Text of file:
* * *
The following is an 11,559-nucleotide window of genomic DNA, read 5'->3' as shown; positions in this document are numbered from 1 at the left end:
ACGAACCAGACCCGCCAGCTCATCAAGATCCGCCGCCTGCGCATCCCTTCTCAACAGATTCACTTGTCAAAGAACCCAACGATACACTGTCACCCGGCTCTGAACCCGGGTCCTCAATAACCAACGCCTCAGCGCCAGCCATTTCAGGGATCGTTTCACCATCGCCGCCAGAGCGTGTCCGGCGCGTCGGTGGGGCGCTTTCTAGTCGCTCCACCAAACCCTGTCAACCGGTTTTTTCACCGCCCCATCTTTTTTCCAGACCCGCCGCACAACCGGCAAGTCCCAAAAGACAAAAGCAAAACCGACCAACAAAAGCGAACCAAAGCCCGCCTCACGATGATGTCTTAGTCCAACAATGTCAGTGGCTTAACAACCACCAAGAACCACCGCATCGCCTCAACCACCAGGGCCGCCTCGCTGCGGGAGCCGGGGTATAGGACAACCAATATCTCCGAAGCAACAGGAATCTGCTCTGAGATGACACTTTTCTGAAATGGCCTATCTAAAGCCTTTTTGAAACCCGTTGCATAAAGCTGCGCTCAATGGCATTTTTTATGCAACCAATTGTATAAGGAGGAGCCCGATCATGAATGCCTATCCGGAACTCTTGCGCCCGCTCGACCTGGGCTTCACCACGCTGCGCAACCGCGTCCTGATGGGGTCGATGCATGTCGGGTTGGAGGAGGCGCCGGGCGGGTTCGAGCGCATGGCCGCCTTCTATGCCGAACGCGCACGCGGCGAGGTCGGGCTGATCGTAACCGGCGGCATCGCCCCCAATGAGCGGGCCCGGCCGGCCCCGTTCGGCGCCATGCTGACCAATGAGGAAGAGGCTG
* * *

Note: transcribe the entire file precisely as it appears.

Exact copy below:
The following is an 11,559-nucleotide window of genomic DNA, read 5'->3' as shown; positions in this document are numbered from 1 at the left end:
ACGAACCAGACCCGCCAGCTCATCAAGATCCGCCGCCTGCGCATCCCTTCTCAACAGATTCACTTGTCAAAGAACCCAACGATACACTGTCACCCGGCTCTGAACCCGGGTCCTCAATAACCAACGCCTCAGCGCCAGCCATTTCAGGGATCGTTTCACCATCGCCGCCAGAGCGTGTCCGGCGCGTCGGTGGGGCGCTTTCTAGTCGCTCCACCAAACCCTGTCAACCGGTTTTTTCACCGCCCCATCTTTTTTCCAGACCCGCCGCACAACCGGCAAGTCCCAAAAGACAAAAGCAAAACCGACCAACAAAAGCGAACCAAAGCCCGCCTCACGATGATGTCTTAGTCCAACAATGTCAGTGGCTTAACAACCACCAAGAACCACCGCATCGCCTCAACCACCAGGGCCGCCTCGCTGCGGGAGCCGGGGTATAGGACAACCAATATCTCCGAAGCAACAGGAATCTGCTCTGAGATGACACTTTTCTGAAATGGCCTATCTAAAGCCTTTTTGAAACCCGTTGCATAAAGCTGCGCTCAATGGCATTTTTTATGCAACCAATTGTATAAGGAGGAGCCCGATCATGAATGCCTATCCGGAACTCTTGCGCCCGCTCGACCTGGGCTTCACCACGCTGCGCAACCGCGTCCTGATGGGGTCGATGCATGTCGGGTTGGAGGAGGCGCCGGGCGGGTTCGAGCGCATGGCCGCCTTCTATGCCGAACGCGCACGCGGCGAGGTCGGGCTGATCGTAACCGGCGGCATCGCCCCCAATGAGCGGGCCCGGCCGGCCCCGTTCGGCGCCATGCTGACCAATGAGGAAGAGGCTG